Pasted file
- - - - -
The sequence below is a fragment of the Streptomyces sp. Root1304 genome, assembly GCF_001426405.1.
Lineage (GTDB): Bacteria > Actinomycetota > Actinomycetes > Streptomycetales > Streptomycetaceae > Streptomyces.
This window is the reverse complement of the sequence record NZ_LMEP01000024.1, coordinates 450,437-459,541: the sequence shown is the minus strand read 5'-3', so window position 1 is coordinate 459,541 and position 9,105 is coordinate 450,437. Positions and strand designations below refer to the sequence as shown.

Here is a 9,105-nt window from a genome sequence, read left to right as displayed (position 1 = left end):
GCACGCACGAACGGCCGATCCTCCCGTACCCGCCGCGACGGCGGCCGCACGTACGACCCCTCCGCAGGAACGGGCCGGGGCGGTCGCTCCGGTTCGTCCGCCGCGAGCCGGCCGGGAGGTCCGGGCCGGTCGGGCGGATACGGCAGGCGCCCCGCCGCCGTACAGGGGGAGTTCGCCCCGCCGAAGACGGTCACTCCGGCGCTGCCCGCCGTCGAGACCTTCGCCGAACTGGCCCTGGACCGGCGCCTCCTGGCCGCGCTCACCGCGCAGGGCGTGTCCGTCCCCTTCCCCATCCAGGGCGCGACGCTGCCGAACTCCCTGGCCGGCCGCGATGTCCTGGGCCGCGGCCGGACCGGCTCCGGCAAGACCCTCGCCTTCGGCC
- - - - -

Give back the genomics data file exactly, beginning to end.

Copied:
The sequence below is a fragment of the Streptomyces sp. Root1304 genome, assembly GCF_001426405.1.
Lineage (GTDB): Bacteria > Actinomycetota > Actinomycetes > Streptomycetales > Streptomycetaceae > Streptomyces.
This window is the reverse complement of the sequence record NZ_LMEP01000024.1, coordinates 450,437-459,541: the sequence shown is the minus strand read 5'-3', so window position 1 is coordinate 459,541 and position 9,105 is coordinate 450,437. Positions and strand designations below refer to the sequence as shown.

Here is a 9,105-nt window from a genome sequence, read left to right as displayed (position 1 = left end):
GCACGCACGAACGGCCGATCCTCCCGTACCCGCCGCGACGGCGGCCGCACGTACGACCCCTCCGCAGGAACGGGCCGGGGCGGTCGCTCCGGTTCGTCCGCCGCGAGCCGGCCGGGAGGTCCGGGCCGGTCGGGCGGATACGGCAGGCGCCCCGCCGCCGTACAGGGGGAGTTCGCCCCGCCGAAGACGGTCACTCCGGCGCTGCCCGCCGTCGAGACCTTCGCCGAACTGGCCCTGGACCGGCGCCTCCTGGCCGCGCTCACCGCGCAGGGCGTGTCCGTCCCCTTCCCCATCCAGGGCGCGACGCTGCCGAACTCCCTGGCCGGCCGCGATGTCCTGGGCCGCGGCCGGACCGGCTCCGGCAAGACCCTCGCCTTCGGCC